“Having so many parish leaders of our ministries and our hard-working staff, gathered with our bBishop, was such a humbling experience,” said Father Mayer. “The Easter mystery of our risen Lord was made present. Bishop McClory chose to make his pastoral visit on the night he would confirm our teens. As we concluded the day with the celebration of Mass and the outpouring of the Holy Spirit, I could only marvel at the mystery of being one of the living stones with my brothers and sisters in Christ.”
Bishop McClory pointed out that almost all the parish visits have included some level of time for anyone in the parish who wants to be able to meet him. “I like asking questions, listening to their answers and offering some words of encouragement,” he said.
While not all the parish visits have been scheduled, Bishop McClory expects the majority will be done this year with a few remaining to be done next year.
“I have tried to be very flexible in terms of the format and how the parish wants to structure it,” he said. “My parish visits have been anywhere from four hours to 24 hours.”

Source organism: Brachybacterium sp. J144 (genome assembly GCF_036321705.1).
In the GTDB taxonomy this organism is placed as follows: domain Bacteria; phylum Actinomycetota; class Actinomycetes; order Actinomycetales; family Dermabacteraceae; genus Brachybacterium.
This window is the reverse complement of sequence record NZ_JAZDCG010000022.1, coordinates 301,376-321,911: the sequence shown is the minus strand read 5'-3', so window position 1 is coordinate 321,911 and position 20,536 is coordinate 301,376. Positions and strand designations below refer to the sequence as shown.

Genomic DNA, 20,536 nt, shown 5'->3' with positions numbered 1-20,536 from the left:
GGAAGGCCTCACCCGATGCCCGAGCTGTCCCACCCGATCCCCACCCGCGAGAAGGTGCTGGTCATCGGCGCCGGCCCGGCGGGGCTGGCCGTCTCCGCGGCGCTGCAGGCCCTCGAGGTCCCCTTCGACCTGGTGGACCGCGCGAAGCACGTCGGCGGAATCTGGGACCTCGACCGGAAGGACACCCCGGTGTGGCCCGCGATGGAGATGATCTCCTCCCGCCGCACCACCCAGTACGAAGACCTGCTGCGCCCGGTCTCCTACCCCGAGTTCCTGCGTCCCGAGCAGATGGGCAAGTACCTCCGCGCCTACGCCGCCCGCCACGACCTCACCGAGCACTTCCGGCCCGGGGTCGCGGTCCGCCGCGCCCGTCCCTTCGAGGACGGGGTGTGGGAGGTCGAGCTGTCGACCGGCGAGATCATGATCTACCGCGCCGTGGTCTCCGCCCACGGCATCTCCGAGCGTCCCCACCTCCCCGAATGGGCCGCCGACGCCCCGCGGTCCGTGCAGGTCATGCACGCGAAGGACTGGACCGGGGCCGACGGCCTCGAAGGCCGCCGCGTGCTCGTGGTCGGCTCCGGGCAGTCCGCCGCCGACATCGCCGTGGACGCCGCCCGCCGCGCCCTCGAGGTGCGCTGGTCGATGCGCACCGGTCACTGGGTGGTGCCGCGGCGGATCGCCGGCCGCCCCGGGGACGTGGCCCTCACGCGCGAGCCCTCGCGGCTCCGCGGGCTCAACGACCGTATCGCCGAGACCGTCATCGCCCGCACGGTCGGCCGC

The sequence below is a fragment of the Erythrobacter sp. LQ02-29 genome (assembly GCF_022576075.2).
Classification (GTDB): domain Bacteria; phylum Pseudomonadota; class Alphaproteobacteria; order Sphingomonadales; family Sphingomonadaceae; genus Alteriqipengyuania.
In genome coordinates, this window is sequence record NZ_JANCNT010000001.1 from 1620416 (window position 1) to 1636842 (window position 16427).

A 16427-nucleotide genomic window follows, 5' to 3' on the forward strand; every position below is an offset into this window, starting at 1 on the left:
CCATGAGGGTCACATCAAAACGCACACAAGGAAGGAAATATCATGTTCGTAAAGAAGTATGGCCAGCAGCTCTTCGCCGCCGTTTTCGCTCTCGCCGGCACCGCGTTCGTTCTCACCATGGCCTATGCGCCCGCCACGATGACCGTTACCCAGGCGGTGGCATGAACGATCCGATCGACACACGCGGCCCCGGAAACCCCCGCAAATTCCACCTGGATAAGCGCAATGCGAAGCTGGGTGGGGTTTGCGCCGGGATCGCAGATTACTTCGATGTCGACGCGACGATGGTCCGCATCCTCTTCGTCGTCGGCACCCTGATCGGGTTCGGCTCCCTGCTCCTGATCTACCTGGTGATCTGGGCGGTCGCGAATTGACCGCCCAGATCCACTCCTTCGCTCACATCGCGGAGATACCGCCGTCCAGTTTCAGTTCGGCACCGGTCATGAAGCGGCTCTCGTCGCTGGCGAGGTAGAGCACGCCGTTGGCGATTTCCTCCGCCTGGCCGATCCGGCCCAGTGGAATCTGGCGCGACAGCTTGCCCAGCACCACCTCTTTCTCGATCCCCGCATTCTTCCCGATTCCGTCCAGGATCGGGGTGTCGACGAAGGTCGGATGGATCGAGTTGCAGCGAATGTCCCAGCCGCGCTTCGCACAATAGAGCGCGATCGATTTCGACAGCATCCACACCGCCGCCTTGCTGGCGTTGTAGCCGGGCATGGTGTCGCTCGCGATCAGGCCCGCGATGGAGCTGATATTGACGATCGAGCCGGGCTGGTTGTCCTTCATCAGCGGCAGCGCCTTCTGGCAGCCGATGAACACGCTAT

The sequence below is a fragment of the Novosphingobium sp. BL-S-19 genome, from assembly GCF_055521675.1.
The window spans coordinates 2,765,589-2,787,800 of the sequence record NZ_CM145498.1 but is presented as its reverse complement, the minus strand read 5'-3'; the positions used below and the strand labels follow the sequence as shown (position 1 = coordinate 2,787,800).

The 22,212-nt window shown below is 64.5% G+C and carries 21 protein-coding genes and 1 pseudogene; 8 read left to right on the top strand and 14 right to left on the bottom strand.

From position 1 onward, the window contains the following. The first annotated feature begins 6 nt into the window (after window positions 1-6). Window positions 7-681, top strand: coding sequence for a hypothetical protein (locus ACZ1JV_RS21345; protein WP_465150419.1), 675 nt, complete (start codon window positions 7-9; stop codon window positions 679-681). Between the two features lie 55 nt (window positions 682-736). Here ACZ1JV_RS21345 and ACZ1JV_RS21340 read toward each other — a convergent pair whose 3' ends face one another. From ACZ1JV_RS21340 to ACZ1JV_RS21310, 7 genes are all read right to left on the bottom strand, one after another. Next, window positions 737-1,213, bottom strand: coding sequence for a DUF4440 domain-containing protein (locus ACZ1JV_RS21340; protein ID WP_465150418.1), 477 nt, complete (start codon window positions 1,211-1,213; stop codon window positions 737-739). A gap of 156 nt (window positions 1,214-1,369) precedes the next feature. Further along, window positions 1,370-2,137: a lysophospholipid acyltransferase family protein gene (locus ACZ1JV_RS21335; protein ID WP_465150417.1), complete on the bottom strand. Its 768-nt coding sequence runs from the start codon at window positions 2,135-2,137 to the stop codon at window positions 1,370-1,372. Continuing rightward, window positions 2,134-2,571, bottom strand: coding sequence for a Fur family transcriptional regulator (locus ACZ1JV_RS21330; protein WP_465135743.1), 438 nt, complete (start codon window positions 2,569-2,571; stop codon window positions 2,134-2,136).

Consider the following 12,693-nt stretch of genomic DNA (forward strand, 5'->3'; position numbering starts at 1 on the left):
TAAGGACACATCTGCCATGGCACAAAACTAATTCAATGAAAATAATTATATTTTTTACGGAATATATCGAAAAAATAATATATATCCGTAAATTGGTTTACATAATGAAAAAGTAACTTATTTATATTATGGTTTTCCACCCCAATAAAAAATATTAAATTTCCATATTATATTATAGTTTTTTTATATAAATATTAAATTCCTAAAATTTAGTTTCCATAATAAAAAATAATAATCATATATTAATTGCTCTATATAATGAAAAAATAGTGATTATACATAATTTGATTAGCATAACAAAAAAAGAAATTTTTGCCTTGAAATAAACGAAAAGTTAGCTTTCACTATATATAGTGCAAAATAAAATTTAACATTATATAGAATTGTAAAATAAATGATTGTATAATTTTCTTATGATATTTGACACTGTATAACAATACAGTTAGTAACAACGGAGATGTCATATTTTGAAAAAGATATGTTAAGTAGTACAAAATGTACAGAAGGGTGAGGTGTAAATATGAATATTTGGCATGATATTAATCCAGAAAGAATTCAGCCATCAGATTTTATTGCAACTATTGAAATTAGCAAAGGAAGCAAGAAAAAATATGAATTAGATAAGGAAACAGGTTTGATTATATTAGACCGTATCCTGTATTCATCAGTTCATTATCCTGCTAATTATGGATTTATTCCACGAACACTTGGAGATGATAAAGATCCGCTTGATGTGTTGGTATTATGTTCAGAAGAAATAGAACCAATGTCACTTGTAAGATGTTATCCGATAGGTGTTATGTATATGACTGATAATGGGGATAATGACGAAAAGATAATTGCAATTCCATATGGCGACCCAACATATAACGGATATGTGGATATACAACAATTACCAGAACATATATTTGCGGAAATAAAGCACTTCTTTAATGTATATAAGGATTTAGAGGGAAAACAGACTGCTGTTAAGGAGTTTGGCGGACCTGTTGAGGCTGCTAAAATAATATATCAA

Bishop McClory concluded by saying it's a high priority for him to be very visible and engaged with the members of the faithful, adding that the parish visits are just one means of doing that. He also expressed his appreciation for the work done by each of the deans representing the four deaneries of the Diocese of Gary who often gather the priests to address any needs at that level. 
“The joy of the people of God is quite beautiful to see,” he said. “I feel that I’m in a privileged position in that I’m able to experience the joy of our parish families and how much they love their parishes. Parishioners have a healthy pride in their parishes. They were all given a chance to reflect on challenges, but underlying all that is a sense of joy and hope.”